How Depression Works
It's an understatement to say that depression is complex. The medical term is "multifactorial condition" - basically a fancy way of saying complicated. In fact, depression is one of the most complex psychological conditions because of all the different factors that can have varying impacts and influences on a potential diagnosis. Understanding how depression affects each person involves examining biological, psychological, and environmental aspects of a person's life. This illustration by Erica Singleton shows the impacts that all of these factors have on a person effected by depression. Click to see , here.
There are seven main types of factors and considerations we typically review when looking for depressive characteristics (and in many cases some of these would be joint observations with psychiatrists and other medical professionals):
- Depression is often associated with imbalances in neurotransmitters, which are chemical messengers in the brain.
- Medically speaking, serotonin and norepinephrine are neurotransmitters that play a crucial role in mood regulation. In depression, there may be deficiencies or irregularities in the function of these neurotransmitters. For a quick 2-minute video explaining "SNRI's", click here.
- We would typically discuss recent mood changes and dive into what may be triggering changes, swings or anything atypical. We might also consult with a patient's other treating physicians to gather a more complete diagnosis.
- Chronic stress, a common trigger for depression, can lead to structural changes in the brain.
- The hippocampus, responsible for memory and emotion regulation, may undergo atrophy in individuals with depression.
- The prefrontal cortex, involved in decision-making and emotional control, can also be affected.
- We research each individual's recent history to better understand the day-to-day habits, responsibilities and a person's situation to get a clearer pictures on the stresses that might be weighing on him or her.
- Genetic predisposition contributes to the susceptibility to depression. Individuals with a family history of depression may have a higher risk. The American Psychiatric Association states that if one identical twin has depression, the other twin has a 70% risk of developing it, however genetics do not make depression inevitable.
- Specific genetic variations are associated with an increased likelihood of developing depressive disorders, but recent studies have shown that it is likely a combination of genes that impact depression (and depression can be treated and mitigated with therapy and medications)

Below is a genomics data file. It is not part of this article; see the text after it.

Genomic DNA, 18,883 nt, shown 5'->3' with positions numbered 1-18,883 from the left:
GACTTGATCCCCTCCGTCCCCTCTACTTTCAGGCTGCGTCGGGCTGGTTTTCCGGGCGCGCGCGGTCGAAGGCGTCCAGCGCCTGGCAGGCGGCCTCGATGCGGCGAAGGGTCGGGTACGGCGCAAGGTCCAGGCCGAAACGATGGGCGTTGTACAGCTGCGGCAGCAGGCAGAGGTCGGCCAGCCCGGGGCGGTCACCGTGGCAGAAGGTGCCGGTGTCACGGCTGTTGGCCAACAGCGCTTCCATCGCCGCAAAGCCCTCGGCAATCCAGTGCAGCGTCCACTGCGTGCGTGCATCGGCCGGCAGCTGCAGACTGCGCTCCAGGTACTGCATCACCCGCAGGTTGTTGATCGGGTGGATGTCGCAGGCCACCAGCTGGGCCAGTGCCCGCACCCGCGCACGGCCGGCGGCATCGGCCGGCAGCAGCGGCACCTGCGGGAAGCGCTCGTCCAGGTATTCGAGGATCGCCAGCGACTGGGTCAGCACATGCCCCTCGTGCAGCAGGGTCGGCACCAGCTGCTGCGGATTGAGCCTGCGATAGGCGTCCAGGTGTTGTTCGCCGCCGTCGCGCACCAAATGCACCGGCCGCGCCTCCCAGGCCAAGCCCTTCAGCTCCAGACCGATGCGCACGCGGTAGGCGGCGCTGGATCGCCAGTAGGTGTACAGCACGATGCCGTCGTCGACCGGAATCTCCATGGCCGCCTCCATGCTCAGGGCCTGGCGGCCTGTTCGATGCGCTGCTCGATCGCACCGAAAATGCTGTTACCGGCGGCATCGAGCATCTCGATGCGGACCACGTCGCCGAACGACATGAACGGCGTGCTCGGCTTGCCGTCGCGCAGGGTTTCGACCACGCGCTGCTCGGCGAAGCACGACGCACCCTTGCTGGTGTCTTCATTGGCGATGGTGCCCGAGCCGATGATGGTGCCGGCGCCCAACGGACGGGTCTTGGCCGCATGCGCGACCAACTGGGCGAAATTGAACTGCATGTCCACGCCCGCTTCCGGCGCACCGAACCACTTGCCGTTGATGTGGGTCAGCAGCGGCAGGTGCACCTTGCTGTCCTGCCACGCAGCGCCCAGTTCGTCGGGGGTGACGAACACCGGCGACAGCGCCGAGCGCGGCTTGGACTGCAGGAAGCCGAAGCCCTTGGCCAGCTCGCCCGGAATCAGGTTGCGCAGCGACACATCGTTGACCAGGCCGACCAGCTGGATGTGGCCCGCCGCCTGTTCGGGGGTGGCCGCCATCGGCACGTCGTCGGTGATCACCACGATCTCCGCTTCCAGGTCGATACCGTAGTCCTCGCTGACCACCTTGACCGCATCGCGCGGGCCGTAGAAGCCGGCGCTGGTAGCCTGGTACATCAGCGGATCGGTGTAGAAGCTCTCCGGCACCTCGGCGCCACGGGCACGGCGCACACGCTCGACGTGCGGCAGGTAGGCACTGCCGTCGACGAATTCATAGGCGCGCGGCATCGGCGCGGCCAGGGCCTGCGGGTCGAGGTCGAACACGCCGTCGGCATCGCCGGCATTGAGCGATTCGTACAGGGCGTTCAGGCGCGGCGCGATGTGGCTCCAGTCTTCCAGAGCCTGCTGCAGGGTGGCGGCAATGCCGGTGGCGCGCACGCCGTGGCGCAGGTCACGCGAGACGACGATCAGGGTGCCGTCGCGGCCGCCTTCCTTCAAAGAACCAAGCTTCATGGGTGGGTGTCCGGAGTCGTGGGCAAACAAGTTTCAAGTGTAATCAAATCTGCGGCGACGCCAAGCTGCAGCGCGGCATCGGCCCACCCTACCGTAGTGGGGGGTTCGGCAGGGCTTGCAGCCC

- A part of every evaluation is a discovery period focused on the family, relationships and looking at health histories of immediate family members. This is all designed to get a clearer picture of the complete situation.
- Stressful life events, such as loss of a loved one, relationship issues, or financial difficulties, can trigger depressive episodes. This is a great article from Harvard Medical School on how stress works and its impact on depressive thoughts.
- Chronic exposure to stressors without adequate coping mechanisms can contribute to the development and exacerbation of depression.
- Similar to exploration of neurobiological changes and the impacts of stress, an individual's environment (work, home, and social) are all rich ingredients for diagnosing and then treating depressive thoughts.
- Cognitive factors, such as negative thought patterns and distorted thinking, play a role in depression.
- Past trauma or adverse childhood experiences can increase vulnerability to depression later in life.
- Once we have a clearer picture of the individuals family, history and current situation, then we can start to learn more about the how all of these external factors and environments are affecting the individual. There is usually a logical reason for reactions and thinking patterns, but we need to peel back the connections and influences to better understand the individual's reality.
- Hormonal fluctuations, particularly in women during periods such as pregnancy, postpartum, and menopause, can influence the onset or exacerbation of depression.
- Thyroid imbalances are also linked to depressive symptoms.
- This is where the understanding of the physical situation comes into play. Some studies from the CDC have shown that obesity increases the risk of depression.
- Inflammation in the body may be linked to depression. Chronic inflammation can affect the brain and contribute to mood disturbances.
- The immune system's response may play a role in the development of depressive symptoms.
- Certain personality traits, such as perfectionism or a tendency toward self-criticism, can increase the risk of depression.
- Coping styles and resilience in the face of challenges also influence susceptibility.
- This is typically the last step in our evaluations of individuals because it's the most personal and specific. We need to first gather the larger macro context and then dive into specific personality traits.
It's important to note that depression is a heterogeneous condition, meaning it can manifest differently in individuals and even across time of the same individual as physical, environmental and social interactions change. The interplay of these factors creates that complex, multifactorial web, making each person's experience unique. Moreover, the understanding of depression is continually evolving as research uncovers new insights into its mechanisms.
Effective management of depression often involves tailoring treatments to address the specific factors contributing to an individual's depression. Additionally, early detection and intervention are crucial in preventing the progression of depressive symptoms and improving overall well-being.